It is not uncommon to see traffic accidents which were caused by drivers of vehicles for hire via telephone getting distracted as a result of their communicating with customers on mobile phones while driving. In 2017, traffic accidents caused by inattentive driving resulted in 5,735 casualties. In this connection, will the Government inform this Council:
(1) of the number of fixed penalty notices issued since January last year by the Police to motorists who used a mobile phone by holding it in his hand or between his head and shoulder while the motor vehicle being driven by him was in motion;
(2) whether the Police have reviewed the effectiveness of the law enforcement operations mentioned in (1); whether they will step up efforts in promoting the importance of attentive driving among motorists in the coming year; and
(3) as the Government indicated in May last year that, in respect of whether further restrictions should be imposed on motorists’ use of smart phones/devices, it was conducting a study on the impacts of such restrictions on motorists and other road users as well as the regulation, enforcement and other related details, of the progress of the study?
President, To ensure road safety, motorists should always drive attentively and avoid being distracted. Therefore, motorists should avoid using mobile phones or other smart devices as far as possible while driving. The Road Traffic Ordinance (Cap. 374) has stipulated stringent provisions on “dangerous driving” and “careless driving”. If a motorist uses a mobile phone or smart device while driving in such a way as to affect his driving, he may have committed the offence of “dangerous driving” or “careless driving”, irrespective of whether his driving has caused a traffic accident. In addition, pursuant to the Road Traffic (Traffic Control) Regulations (Cap. 374G), if a motor vehicle being driven by a motorist is in motion, it is an offence for the motorist to use a mobile phone while holding it in his hand or between his head and shoulder, or use other telecommunications equipment while holding it in his hand. My reply to the various parts of the Hon CHAN Kin-por’s question is as follows.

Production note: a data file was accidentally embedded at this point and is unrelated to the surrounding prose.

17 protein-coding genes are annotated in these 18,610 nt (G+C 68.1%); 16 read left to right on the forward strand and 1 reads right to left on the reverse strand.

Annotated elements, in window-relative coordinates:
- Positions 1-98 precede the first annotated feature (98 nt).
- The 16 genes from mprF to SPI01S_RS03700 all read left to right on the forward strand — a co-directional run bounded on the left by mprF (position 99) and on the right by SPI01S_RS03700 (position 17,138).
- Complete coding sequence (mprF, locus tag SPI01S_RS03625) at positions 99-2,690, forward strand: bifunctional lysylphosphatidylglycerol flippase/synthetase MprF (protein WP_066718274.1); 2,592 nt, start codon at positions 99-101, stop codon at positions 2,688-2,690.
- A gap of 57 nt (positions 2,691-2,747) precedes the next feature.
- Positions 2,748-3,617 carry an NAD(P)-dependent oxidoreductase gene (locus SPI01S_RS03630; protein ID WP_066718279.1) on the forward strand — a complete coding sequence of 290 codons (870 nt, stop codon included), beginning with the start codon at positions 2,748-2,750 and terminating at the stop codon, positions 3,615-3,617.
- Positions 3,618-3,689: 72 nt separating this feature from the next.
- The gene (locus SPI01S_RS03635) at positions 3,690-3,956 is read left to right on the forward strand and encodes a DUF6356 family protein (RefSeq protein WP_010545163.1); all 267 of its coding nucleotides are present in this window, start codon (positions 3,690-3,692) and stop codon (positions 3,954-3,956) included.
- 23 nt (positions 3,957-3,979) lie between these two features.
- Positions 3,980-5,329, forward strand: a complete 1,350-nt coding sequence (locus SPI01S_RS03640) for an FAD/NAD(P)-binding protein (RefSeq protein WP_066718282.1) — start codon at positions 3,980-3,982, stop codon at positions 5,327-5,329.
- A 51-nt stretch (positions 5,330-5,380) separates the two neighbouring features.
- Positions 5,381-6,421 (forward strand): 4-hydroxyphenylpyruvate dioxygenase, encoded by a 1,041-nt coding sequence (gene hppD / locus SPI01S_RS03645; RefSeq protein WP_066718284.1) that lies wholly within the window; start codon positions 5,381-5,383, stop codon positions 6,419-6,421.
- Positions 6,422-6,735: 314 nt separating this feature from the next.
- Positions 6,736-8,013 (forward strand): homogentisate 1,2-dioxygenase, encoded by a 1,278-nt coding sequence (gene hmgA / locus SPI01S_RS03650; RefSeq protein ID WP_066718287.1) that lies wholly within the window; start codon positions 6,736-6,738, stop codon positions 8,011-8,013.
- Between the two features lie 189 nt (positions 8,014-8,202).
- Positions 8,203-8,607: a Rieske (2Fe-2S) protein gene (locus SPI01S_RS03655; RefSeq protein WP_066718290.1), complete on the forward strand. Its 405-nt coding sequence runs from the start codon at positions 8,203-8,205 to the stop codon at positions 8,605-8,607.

(1) From January 2018 to April 2019, the numbers of enforcement actions taken by the Hong Kong Police Force (“the Police”) against a motorist who uses a mobile phone or a piece of telecommunications equipment by holding it in his hand or between his head and shoulder while driving were 25,712 in 2018 and 8,574 in January to April 2019. Enforcement actions taken include issuing fixed penalty notices and summonses, and arresting the offenders. The Police do not maintain any breakdown of the cases showing the number of fixed penalty notices issued.
(2) According to the Police, the number of cases of enforcement actions against a motorist who uses a mobile phone or a piece of telecommunications equipment by holding it in his hand or between his head and shoulder while driving recorded a year-on-year increase of 15% in January to April in 2019. The Police will continue to step up enforcement actions to combat offences relating to inattentive driving under the “Selected Traffic Enforcement Priorities”. As regards publicity, the Transport Department (“TD”) and the Police, as in the past, will continue to work in collaboration with the Road Safety Council to get across messages of driving attentively and avoiding the use of mobile phones and other devices while driving so as to raise motorists’ awareness of road safety. Publicity efforts are made through different channels and modes, such as social media platforms and carnival activities. In the second quarter of 2019, the Government launched a new announcement in the public interest on the theme of “one good turn deserves another”, reminding motorists of, among others, the importance of driving attentively. In addition, through regular meetings with the transport trades, TD also calls on commercial vehicle drivers to keep driving attentively and avoid using mobile phones and other devices while driving.
(3) The Government notes the concern of the society about motorists placing several mobile phones or other devices on the dashboard, while understanding that motorists may have practical needs to use mobile phones or other devices for, say, obtaining navigational information. As to whether further restrictions should be imposed on the use of mobile phones and other devices by motorists, the Government would need to exercise great caution in balancing the views of different parties. In this connection, we are examining the impact of such restrictions on motorists and other road users, as well as the regulation, enforcement and other related details. Upon the formulation of concrete proposals, the Government will consult the Legislative Council and various stakeholders.